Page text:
Impressions of Palermo: Mafia


Palermo is a place that has always created many different pictures in my imagination. Palermo is the city of the Mafia, a word I’ve never really understood until I came to live here.

The Mafia is not a Hollywood stereotype; it is a tangible form of organised crime that has grown and developed together with the unification of Italy, which occurred relatively late for this European country in 1860.

The Mafia is the hidden underbelly of Sicilian crime, which exists because of a rigid system of honour, secrecy and silence. It is something everyone knows exists without really being able to pin down its hierarchy.

Sicily, the Mafia isn’t Marlon Brando, Al Pacino or Lucky Luciano, who are all American inventions. Organised crime on the island has its origins in Sicily’s history, which, apart from many invasions from foreign powers, embodies also much poverty and depression in a once primarily agriculturally based society.

The first Mafiosi were illiterate, malicious thugs who used any means to extract money for their organisations. These were and are people with no conscious, cold-blooded killers who did things like dissolve children in acid, cut up their victims, and feed their bodies to swine. Most of the last Bosses have been captured or died. There was a period when organised crime and terrorism was a problem in Italy.

Judges Falcone and Borsellino were the only ones to come close to understanding and arresting participants in Mafia crime in the early 1990s. Unfortunately, they were left without the support of the Italian parliament and the Italian justice system. They were isolated and went without the protection of the state, which led to their deaths in separate mafia bomb executions in 1992.

Falcone was killed while returning from Rome after being proclaimed the supreme head of mafia investigation, giving him absolute power in investigating mafia crime. His car was bombed by a truckload of explosives hidden under a highway bridge, detonated as his car and escort approached Palermo. Fifty-five days later, Borsellino was killed by a car bomb explosion while visiting his mother’s house.

After the anti-mafia trials and the deaths of Sicilian Judges Falcone and Borsellino, what was left of the Mafia went underground. The Mafia will not come knocking on your door; these days, they are probably more involved with politics, drug trafficking and significant development and business. I have never been asked for money.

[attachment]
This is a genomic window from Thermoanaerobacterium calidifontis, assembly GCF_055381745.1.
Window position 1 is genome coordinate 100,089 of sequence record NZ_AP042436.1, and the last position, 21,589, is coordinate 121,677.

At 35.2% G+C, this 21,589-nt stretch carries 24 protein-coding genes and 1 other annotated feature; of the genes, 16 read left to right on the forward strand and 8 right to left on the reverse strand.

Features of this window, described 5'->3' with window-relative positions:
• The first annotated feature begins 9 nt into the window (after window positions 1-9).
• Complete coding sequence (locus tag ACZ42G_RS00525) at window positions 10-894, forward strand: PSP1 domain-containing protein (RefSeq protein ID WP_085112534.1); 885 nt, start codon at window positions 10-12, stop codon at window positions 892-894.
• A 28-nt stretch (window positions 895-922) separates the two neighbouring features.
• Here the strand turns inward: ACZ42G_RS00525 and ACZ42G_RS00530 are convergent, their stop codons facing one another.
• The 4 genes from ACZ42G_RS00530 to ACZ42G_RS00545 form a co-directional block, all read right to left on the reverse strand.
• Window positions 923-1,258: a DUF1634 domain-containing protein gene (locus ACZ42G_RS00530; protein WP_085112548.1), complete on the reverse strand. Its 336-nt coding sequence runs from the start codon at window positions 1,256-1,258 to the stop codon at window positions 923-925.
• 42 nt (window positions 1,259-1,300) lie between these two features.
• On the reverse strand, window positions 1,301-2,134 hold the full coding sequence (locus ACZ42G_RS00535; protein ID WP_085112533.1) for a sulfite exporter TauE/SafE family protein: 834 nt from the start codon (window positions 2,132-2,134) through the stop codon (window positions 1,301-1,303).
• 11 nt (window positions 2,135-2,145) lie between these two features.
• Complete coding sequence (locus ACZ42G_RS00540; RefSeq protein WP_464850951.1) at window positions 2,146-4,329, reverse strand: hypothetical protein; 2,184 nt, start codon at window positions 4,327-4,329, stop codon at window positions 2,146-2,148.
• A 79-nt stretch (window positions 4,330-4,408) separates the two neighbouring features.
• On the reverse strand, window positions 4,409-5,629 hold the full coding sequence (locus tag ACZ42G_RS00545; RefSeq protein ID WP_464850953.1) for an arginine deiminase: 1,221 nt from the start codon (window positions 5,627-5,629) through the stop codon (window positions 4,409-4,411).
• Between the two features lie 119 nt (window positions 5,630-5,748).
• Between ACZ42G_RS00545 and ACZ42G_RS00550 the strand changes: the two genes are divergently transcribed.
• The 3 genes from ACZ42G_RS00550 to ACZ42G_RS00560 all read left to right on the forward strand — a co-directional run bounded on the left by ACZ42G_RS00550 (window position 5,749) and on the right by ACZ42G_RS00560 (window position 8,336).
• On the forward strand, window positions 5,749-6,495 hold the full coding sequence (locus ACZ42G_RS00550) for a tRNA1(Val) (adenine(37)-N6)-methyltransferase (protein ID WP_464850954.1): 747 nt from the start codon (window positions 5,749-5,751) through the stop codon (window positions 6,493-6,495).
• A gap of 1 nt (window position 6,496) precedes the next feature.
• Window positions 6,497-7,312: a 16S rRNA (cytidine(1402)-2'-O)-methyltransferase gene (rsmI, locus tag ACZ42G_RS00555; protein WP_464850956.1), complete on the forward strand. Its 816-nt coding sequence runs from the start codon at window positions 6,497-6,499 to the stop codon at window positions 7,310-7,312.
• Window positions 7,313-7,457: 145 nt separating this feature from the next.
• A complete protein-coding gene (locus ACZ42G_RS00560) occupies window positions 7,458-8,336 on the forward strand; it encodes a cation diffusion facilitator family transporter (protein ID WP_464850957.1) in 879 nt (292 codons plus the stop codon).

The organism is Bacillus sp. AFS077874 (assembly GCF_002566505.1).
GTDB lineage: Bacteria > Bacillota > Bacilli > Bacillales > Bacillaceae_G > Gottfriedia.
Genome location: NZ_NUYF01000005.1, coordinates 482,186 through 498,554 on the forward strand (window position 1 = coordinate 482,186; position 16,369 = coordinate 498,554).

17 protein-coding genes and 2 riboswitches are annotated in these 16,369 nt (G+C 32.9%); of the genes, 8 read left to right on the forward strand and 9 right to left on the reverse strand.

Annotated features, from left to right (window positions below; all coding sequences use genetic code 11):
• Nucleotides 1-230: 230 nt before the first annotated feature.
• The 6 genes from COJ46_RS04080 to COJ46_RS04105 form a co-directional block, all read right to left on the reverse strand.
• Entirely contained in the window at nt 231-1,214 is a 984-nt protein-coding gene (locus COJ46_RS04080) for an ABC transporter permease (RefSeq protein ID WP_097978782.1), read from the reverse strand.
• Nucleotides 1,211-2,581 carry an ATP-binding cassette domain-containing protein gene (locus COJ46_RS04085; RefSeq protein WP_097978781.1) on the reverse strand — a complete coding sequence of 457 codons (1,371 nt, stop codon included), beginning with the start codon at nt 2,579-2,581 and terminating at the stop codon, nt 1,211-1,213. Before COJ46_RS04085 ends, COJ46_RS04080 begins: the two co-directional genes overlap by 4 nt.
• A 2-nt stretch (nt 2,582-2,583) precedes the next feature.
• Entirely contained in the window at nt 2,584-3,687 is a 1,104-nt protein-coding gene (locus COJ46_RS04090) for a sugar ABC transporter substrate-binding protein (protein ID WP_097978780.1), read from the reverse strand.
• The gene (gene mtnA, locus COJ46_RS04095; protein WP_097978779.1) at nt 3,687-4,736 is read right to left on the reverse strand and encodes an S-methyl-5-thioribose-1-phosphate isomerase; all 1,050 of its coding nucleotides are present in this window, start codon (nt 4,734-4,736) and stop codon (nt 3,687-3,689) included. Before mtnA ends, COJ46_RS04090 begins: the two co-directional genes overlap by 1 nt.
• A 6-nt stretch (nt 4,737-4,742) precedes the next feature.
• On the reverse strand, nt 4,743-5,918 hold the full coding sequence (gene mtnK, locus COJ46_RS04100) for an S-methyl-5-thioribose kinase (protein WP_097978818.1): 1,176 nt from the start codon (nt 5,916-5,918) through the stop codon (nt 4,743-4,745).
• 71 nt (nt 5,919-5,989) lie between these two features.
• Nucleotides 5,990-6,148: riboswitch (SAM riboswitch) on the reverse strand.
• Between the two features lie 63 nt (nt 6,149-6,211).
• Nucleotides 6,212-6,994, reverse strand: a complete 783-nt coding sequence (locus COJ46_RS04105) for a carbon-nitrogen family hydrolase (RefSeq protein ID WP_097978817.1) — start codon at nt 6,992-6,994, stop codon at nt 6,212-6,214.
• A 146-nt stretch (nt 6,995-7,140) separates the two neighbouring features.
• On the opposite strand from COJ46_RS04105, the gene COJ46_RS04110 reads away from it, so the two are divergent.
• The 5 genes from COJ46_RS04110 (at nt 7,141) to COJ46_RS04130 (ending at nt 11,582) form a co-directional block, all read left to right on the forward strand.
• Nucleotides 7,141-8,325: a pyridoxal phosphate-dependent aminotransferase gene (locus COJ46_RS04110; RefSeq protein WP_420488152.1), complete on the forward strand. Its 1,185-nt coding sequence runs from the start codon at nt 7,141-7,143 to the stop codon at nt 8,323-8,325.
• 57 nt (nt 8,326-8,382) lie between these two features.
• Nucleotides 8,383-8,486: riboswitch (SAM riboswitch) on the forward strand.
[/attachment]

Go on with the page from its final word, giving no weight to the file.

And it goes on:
When visiting Sicily’s bigger cities, you have to be more careful about petty crimes like pickpockets. The general understanding is not to carry anything too valuable with you, don’t be ostentatious, keep your valuables at your accommodation. Like in any big city worldwide, you need to keep your eyes open and be safe.

Generally, smaller towns and villages are pretty tranquil and safe. There are neighbourhoods to avoid in the major cities, together with train stations at night and periphery. Any run down area neglected areas are a sign of being careful. If you are a tourist, you won’t need to worry about going too far out of the way to visit the main sites.

Apart from the petty crime, I think the natural thing to worry about, especially if you buy a house in Sicily and Italy in general, is all the red tape. Real estate in Sicily is very reasonable compared to the US, UK or Australia. You can easily buy a villa or apartment for a fraction of the price, but what follows is worthy of a circle of Dante’s Inferno.

Anything like buying or selling a property or even renovations will take twice as long, even three times, as there will be a million problems. The ancient and positively baroque bureaucracy is a thing of beauty, designed by many centuries of history, and a lack of reforms will reduce anyone to tears of frustration. The paperwork, documentation requirements and fees will take forever to process. You will also be dealing with real estate agents who are very complicated sly characters who will want their generous cut. If the house needs any work, it’ll be hard to find good people to do the job; they will probably charge you way too much.

The real Mafia is the bureaucracy, real estate agents and workmen. The Italian culture of furbizia is the real danger.

Apart from the sinister elements of Palermo, this city is enthralling because it used to be one of the great cities of Europe. People would put it at the same level as Paris or London. I once read that Palermo is full of decaying grandeur which once used to welcome royalty during the Victorian period. Queen Victoria herself used to holiday in the city often.

I’ve always imagined Palermo to be a city full of sinister and beautiful contradictions, an intoxicating combination of elements that have made me want to visit and keep returning to explore. A strange concoction of deadly decaying grandeur.